Psychiatric symptoms and diagnoses increase risk for premature morbidity and mortality. Now a new study has found that trauma-exposed Veterans with post-traumatic stress disorder and externalizing psychiatric disorders, like substance use disorders and antisocial personality disorder, are at greater risk for early death.
“Our study found that PTSD and comorbid conditions like substance misuse, are associated with a cellular marker of early death found in DNA methylation patterns and referred to as GrimAge” explained corresponding author Erika Wolf, PhD, the study’s senior author, who is a clinical research psychologist for the National Center for PTSD at VA Boston Healthcare System and professor of psychiatry at BUSM.
The study included two different samples of Veterans with trauma exposure and high rates of PTSD and associated psychiatric conditions. They included a group of 434 relatively younger veterans (average age early 30s) who had served in the post-9/11 conflicts and a group of 647 trauma-exposed middle-age veterans and their trauma-exposed spouses (average age early 50s). Both groups were assessed for a range of psychological conditions and underwent a blood draw to obtain genetic information and to test for levels of a variety of inflammatory and neuropathological molecules. The younger cohort also underwent cognitive testing and a brain MRI.
The researchers then used the DNA methylation data obtained in each blood sample to measure “GrimAge” using an existing algorithm that is predictive of time to death. They then correlated GrimAge with a range of psychiatric diagnoses, biological markers, cognitive tests and metrics of brain morphology.
In addition to associations between PTSD and externalizing psychiatric disorders with the DNA methylation marker of shortened time-to-death, the study found that the GrimAge DNA methylation index was associated with a number of adverse clinical outcomes, including alterations in inflammation, oxidative stress, immune, and metabolic molecules, and with metrics of neuropathology such as cortical thinning, a blood-based measure of astrocyte damage, and cognitive decline.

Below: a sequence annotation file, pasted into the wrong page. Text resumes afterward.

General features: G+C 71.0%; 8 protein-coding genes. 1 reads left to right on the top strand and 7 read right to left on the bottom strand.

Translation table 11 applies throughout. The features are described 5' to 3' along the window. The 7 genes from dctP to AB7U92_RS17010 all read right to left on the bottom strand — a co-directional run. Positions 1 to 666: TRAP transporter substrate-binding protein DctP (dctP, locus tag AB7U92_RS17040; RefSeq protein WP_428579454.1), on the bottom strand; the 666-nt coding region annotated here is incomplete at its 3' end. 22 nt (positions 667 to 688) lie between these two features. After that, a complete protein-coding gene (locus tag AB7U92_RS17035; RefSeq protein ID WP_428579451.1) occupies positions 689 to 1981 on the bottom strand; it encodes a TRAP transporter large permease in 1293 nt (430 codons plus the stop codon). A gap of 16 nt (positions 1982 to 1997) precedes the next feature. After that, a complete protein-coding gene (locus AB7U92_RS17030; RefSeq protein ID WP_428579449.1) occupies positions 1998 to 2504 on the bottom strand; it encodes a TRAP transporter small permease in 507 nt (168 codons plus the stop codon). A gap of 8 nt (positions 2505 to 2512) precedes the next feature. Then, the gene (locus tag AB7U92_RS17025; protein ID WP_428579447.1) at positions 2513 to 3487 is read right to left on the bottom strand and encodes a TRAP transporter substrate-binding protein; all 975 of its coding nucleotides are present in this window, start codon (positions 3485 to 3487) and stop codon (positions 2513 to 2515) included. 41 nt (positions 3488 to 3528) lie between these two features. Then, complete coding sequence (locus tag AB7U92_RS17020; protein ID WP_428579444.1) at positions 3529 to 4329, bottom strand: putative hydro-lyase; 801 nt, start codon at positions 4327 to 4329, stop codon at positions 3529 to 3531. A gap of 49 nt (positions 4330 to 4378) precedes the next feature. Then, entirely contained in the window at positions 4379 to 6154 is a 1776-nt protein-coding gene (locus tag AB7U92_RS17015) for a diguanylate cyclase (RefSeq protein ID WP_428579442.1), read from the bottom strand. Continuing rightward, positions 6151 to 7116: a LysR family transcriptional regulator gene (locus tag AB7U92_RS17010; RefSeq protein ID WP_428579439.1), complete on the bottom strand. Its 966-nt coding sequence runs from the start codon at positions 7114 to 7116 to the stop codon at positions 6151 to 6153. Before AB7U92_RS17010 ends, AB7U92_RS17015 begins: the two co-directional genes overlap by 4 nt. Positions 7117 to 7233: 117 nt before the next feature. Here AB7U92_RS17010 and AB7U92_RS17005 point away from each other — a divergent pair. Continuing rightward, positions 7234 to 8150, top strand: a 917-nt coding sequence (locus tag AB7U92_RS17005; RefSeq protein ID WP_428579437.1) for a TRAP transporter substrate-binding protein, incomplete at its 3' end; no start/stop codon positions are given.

“Collectively our findings suggest that a number of psychiatric disorders may increase risk for early death and underscore the importance of identification of those at greatest risk,” said Wolf.
According to her, the biomarkers associated with GrimAge could hold the key to identification of new biological treatments to slow or reverse the march towards premature death among those with symptoms of traumatic stress. “The ability to detect low levels of these molecules years before they may become clinically significant and hopefully be able to intervene early on in disease trajectories is critical for efforts to ultimately slow or reverse the adverse health consequences of traumatic stress.”
The study’s first author was Sage Hawn, PhD, who was an NIMH-funded T-32 post-doctoral fellow in the department of psychiatric at BUSM and the National Center for PTSD when she completed this work.
These finding appear online in the journal Translational Psychiatry.
Funding for this study was provided by: Merit Review Award Number I01 CX-001276-01 from United States (U.S.) Department of Veterans Affairs Clinical Sciences R&D (CSRD) Service, the National Institute on Aging of the National Institutes of Health under Award Number RF1AG068121, and the National Institute of Mental Health under Award Numbers R21MH102834 and 5T32MH019836. This work was also supported by the Translational Research Center for TBI and Stress Disorders (TRACTS), a VA Rehabilitation Research and Development Traumatic Brain Injury Center of Excellence (B9254-C), and the Cooperative Studies Program, Department of Veterans Affairs. This research is the result of work supported with resources and the use of facilities at the Pharmacogenomics Analysis Laboratory, Research and Development Service, Central Arkansas Veterans Healthcare System, Little Rock, Arkansas, and the National Center for PTSD.